President Donald Trump may be a year and a half into his presidency, but his business entanglements have yet to stop haunting him. In a stunning development on Wednesday, U.S. District Judge Peter J. Messitte ruled that plaintiffs suing the President for violation of the enoluments clause have standing to continue with their case.
The Emoluments Clause was relatively obscure until concerns over Trump's activities with foreign businesses revived it. The clause states:
No Title of Nobility shall be granted by the United States: And no Person holding any Office of Profit or Trust under them, shall, without the Consent of the Congress, accept of any present, Emolument, Office, or Title, of any kind whatever, from any King, Prince, or foreign State.
However, the Trump Organization and the president's justice department both claim that the founding fathers intended for the clause to hinder bribes, not business. Messitte appears to disagree. Should the ruling stay in place, the plaintiffs will have unfettered access to businesses under the Trump organization and possibly even to Donald Trump's tax returns--which he still has yet to release. The plaintiffs are currently seeking interviews with foreign government officials who stayed at Trump's D.C. hotel--which is located on the site of the Old Post Office, a federal building.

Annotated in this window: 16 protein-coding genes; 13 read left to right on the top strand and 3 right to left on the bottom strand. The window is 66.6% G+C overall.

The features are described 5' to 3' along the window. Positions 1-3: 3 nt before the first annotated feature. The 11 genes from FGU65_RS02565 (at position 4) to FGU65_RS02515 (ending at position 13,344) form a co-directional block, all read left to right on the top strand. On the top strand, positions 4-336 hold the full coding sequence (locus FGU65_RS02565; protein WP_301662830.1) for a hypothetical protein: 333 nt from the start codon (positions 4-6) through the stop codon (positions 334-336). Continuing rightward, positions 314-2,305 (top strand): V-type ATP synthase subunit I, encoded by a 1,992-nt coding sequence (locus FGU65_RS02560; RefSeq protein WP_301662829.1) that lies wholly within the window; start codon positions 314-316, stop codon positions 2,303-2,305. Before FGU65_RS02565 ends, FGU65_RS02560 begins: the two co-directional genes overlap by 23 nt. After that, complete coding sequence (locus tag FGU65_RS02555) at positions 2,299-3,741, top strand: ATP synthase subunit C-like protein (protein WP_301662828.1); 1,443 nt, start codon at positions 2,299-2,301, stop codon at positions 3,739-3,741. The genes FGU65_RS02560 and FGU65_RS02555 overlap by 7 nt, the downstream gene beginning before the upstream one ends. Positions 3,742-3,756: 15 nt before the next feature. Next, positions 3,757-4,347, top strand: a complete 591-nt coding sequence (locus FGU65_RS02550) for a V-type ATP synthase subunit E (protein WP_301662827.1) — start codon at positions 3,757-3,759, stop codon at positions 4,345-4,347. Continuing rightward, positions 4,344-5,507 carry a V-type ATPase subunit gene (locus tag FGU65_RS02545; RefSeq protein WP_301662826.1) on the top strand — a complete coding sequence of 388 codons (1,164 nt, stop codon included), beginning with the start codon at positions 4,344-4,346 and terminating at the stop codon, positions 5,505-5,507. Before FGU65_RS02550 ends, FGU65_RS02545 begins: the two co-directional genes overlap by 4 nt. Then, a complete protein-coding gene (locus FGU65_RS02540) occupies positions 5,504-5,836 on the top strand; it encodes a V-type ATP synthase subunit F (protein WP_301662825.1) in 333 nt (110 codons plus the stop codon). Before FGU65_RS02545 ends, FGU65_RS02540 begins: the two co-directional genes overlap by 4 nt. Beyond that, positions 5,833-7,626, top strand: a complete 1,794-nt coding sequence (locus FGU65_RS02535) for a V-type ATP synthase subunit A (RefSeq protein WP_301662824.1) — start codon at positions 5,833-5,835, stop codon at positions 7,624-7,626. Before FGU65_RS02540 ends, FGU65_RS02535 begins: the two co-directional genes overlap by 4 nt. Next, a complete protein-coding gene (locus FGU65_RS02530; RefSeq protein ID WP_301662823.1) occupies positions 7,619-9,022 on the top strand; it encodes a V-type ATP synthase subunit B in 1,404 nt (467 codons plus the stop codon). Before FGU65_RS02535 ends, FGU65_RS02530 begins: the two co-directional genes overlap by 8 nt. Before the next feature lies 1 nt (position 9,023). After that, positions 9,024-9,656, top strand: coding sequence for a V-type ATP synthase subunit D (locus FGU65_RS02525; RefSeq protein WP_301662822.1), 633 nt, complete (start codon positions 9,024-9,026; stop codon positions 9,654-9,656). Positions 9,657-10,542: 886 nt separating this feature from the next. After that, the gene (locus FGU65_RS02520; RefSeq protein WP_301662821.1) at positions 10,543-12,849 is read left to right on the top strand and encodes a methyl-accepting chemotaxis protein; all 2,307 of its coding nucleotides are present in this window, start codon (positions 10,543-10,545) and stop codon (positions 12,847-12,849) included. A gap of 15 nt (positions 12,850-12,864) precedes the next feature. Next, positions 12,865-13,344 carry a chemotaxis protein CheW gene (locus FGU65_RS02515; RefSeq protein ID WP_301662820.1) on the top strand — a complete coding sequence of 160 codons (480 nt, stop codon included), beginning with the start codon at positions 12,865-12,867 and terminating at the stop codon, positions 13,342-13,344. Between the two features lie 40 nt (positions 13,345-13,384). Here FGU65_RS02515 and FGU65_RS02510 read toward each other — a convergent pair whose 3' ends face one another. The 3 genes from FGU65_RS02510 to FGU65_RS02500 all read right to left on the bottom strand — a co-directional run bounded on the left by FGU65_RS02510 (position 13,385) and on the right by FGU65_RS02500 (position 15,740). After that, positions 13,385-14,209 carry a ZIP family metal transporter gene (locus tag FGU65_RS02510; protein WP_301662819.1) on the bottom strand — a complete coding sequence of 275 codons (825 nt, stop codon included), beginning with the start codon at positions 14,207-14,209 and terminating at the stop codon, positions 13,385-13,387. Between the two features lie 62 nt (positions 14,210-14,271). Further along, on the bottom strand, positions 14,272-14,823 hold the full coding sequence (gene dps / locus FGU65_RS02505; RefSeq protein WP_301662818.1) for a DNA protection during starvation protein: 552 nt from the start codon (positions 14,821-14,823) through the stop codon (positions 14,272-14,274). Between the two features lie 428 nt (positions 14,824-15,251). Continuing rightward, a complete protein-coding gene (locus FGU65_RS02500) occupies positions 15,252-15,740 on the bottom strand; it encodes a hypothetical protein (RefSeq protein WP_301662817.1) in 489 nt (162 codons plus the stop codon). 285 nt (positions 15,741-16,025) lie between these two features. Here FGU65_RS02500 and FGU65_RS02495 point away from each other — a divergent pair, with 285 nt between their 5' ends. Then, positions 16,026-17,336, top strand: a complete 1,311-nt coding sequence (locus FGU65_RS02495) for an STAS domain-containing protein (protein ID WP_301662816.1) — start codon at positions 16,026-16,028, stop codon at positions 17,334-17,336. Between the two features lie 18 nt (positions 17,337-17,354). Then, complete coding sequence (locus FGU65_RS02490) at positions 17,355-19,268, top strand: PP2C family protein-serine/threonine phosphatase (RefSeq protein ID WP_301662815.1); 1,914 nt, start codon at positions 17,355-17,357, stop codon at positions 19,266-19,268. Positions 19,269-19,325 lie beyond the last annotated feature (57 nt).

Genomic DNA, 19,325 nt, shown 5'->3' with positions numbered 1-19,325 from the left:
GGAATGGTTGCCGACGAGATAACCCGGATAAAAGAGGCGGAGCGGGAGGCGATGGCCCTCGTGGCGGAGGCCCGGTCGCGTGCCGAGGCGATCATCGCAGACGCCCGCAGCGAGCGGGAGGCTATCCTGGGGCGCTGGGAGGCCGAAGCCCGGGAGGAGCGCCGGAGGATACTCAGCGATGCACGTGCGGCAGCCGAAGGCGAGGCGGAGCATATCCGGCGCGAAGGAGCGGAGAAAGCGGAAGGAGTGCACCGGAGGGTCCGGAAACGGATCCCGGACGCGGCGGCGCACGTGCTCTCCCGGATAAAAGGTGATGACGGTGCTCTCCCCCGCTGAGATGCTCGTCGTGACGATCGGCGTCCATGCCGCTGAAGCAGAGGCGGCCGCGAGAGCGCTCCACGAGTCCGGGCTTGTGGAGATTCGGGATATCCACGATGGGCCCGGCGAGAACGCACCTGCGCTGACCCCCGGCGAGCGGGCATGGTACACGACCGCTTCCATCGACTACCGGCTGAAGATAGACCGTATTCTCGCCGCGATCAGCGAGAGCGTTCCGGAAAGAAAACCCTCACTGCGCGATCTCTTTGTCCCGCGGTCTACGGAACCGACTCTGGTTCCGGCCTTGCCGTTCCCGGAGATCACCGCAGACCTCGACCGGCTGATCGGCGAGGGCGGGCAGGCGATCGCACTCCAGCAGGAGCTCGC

The ruling rekindles the possibility that Trump's business dealings--which, to many, gave him credibility as a presidential candidate--will end up being his downfall. It's a possibility many Americans are welcoming.
The case presided over by Judge Messitte is far from the only lawsuit Trump is fighting.
Nearly 200 Democratic lawmakers have sued President Trump for Enoluments Clause violations as well, in a case whose standing is still being determined. In a more widely-covered case, former adult film star Stormy Daniels is still in litigation for her defamation suit against the president.
While many see this most recent ruling as a beacon of hope, others remain skeptical.
It is unclear as to whether or not Trump's justice department will move to appeal the case, nor do we know if the precedent will open the door for more lawsuits against the president. What Messitte reminded us today, however, is that the president's business is all of our business.